Millions of people in need of rehabilitation do not get it, warns WHO/Europe

Millions of people in need of rehabilitation do not get it, warns WHO/Europe
Covid-19 patient in hospital. Credit: Belga

Nearly half of all people in the European Region live with a health condition that requires rehabilitation care, according to a new report published on Tuesday by WHO/Europe.

The Region consists of more than 50 countries in Europe and Central Asia. The report shows that rapidly ageing populations and a significant increase in the number of people living with chronic conditions are among the main drivers of this unmet need across the region. There is also a lack of resources and awareness about the benefits of rehabilitation

People’s quality of life can be limited by ageing, a health condition—including chronic conditions— or an injury or trauma. Rehabilitation can support these people as they go about their daily lives. Without rehabilitation millions of years of healthy lives are lost.

The data in the report describe the total need for rehabilitation services, disaggregated by country, health condition, sex and age but does not include new data describing the ratio of met versus unmet needs for rehabilitation services.  A WHO spokesperson told The Brussels Times that it is known from previous sources that the need far exceeds what countries are actually offering.

On average for the WHO European Region, 42% of the population has a condition that needs rehabilitation. At the country level, this varies from 25% to 51% of the total population. The most common health conditions that require rehabilitation fall under the categories of musculoskeletal conditions, sensory conditions, and neurological conditions, in that order.

Crucially, a serious shortage of rehabilitation professionals is stopping people in some parts of the European Region from getting the rehabilitation care they need. The report highlights that there are 12 times fewer physiotherapists, 141 times fewer occupational therapists and six times fewer prosthetics and orthotics professionals in middle-income countries than in higher-income ones.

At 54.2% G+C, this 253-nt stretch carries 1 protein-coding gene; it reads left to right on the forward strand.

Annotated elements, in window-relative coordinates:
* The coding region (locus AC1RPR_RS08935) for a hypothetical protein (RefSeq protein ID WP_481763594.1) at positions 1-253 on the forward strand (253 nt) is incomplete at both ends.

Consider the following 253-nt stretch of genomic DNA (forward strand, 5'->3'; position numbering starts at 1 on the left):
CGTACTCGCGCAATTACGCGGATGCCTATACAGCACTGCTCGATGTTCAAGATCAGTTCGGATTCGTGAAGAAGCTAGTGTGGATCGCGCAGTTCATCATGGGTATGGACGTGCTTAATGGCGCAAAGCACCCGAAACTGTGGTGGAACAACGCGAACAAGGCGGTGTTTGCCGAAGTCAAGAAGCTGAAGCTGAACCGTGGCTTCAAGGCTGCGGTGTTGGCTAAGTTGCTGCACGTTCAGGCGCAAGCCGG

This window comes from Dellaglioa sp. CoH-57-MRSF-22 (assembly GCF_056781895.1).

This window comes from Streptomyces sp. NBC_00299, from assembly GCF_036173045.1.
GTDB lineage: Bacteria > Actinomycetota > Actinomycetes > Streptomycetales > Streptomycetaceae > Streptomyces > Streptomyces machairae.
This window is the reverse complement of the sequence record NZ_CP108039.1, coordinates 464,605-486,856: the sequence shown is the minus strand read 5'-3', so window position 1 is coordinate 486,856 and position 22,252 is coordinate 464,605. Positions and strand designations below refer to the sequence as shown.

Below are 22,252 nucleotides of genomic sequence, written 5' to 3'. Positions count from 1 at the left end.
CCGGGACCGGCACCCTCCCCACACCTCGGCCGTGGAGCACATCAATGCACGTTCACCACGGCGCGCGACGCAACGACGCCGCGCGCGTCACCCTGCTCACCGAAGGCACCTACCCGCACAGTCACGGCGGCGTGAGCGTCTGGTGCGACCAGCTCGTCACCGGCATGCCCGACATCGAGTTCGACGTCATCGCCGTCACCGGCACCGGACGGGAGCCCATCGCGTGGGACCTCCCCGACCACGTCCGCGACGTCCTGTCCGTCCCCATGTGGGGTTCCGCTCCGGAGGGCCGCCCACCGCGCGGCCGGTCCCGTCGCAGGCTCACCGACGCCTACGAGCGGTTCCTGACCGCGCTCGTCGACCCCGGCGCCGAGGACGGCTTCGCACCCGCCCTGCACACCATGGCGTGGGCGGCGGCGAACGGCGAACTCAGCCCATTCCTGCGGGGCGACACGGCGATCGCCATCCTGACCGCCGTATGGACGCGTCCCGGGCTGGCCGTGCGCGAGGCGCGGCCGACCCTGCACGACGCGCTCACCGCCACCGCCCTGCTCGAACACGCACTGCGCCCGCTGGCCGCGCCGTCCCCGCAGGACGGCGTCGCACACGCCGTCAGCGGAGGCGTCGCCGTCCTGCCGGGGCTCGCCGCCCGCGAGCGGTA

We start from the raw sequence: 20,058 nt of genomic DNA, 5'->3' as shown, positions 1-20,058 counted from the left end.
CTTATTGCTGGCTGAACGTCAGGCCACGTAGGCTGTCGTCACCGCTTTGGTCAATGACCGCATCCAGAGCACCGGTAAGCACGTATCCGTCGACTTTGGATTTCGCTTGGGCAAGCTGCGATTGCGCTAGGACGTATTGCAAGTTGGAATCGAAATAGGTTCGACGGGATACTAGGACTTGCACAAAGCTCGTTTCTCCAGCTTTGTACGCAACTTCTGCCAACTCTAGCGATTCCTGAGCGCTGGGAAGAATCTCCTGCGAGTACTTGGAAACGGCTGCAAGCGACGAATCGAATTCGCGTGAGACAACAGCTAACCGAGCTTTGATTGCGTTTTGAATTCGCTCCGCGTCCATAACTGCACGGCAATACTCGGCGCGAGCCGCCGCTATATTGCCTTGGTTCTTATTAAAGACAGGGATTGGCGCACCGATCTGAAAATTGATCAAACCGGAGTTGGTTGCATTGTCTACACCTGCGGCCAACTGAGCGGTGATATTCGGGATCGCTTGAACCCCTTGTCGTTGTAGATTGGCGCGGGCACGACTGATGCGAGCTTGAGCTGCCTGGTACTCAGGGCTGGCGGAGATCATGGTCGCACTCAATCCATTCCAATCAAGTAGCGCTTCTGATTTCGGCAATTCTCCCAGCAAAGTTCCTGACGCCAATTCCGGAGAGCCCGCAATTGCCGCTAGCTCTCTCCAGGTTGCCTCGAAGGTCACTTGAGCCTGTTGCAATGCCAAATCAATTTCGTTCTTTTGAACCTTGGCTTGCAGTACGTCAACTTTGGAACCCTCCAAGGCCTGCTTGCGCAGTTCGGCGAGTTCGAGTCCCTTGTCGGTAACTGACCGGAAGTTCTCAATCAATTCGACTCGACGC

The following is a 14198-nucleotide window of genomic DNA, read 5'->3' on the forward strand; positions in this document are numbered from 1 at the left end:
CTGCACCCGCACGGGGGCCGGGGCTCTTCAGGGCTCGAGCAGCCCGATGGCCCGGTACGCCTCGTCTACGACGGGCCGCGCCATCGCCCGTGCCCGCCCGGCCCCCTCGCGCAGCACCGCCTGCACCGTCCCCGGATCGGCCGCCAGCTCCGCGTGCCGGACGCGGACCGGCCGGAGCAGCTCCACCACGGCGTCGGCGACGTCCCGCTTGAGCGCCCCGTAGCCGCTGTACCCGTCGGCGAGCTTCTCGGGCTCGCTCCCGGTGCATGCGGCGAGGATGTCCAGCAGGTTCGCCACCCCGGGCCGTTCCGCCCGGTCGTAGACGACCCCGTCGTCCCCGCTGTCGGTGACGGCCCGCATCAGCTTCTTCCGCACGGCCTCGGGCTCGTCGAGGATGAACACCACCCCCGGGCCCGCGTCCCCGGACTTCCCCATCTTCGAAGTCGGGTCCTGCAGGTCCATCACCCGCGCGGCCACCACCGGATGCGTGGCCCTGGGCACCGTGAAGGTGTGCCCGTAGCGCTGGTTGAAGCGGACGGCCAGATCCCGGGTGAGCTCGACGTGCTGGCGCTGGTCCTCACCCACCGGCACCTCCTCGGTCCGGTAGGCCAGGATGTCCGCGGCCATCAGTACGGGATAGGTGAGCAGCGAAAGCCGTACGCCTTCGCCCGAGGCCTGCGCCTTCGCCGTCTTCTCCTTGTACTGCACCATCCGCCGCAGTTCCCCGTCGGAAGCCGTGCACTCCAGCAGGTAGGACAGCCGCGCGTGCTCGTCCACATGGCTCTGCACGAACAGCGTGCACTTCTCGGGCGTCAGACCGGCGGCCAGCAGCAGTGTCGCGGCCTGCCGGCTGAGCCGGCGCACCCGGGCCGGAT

In the Region as a whole, some of the most common conditions that drive the need for rehabilitation include low back pain, fractures, hearing and vision loss, as well as stroke and dementia. As these conditions affect people’s lives, including their ability to work, countries face millions of dollars in costs due to lack of economic productivity and rising poverty and joblessness.

“It’s staggering that nearly half of the region’s population need some form of rehabilitation,” said Dr Hans Henri P. Kluge, WHO Regional Director for Europe.

“Rehabilitation is an essential health service that should be available to all who need it and at all levels of health care. If no action is taken, countries risk restricting people’s opportunities and limiting economic productivity because so many are simply unable to fully contribute to society.”

The primary focus of rehabilitation is to support someone with a health condition to improve and maintain their functioning. Difficulties in functioning occur because of impairments such as pain or muscle weakness and limitations in activities, such as self-care or walking.

Rehabilitation needed in primary health care

Importantly, rehabilitation should be available in primary health care settings, where most cases of chronic diseases are managed, and in popular community settings, such as homes and schools.

“However, in many countries in our Region, rehabilitation services are provided in secondary and tertiary level facilities that are situated in urban areas, leaving rural and remote areas underserved,” explained Dr Natasha Azzopardi Muscat, WHO/Europe’s Director of Country Health Policies and Systems. In most health systems, rehabilitation has not been fully or effectively integrated into primary health care. This needs to change.”

There is progress, but much more needed to make rehabilitation more widely available. Evidence shows that rehabilitation activities are cost-effective and help to achieve and maintain the best outcomes of other health interventions. Crucially, access to rehabilitation supports the realization of the right of all people to health.

Progress has been made in recent years to ensure rehabilitation is more readily available to people who need it. Long COVID has shone a spotlight on rehabilitation, as countries are now recognizing how serious the condition is and the key role that rehabilitation services can play in supporting people living with long COVID.

Research shows that rehabilitation has the potential to avoid costly hospitalization and reduce the time spent in a hospital, decrease re-admissions and lower the risks of complications due to health problems. By improving functions and the ability to participate in everyday life, rehabilitation cuts the costs of ongoing care and supports individuals to participate in education and employment.

WHO/Europe is urging countries to prioritize rehabilitation and acknowledge it as an essential health service for millions of people, including during emergencies. Rehabilitation should be integrated in all levels of the health care system – in primary health, community services, hospitals and specialist centers.

The Brussels Times

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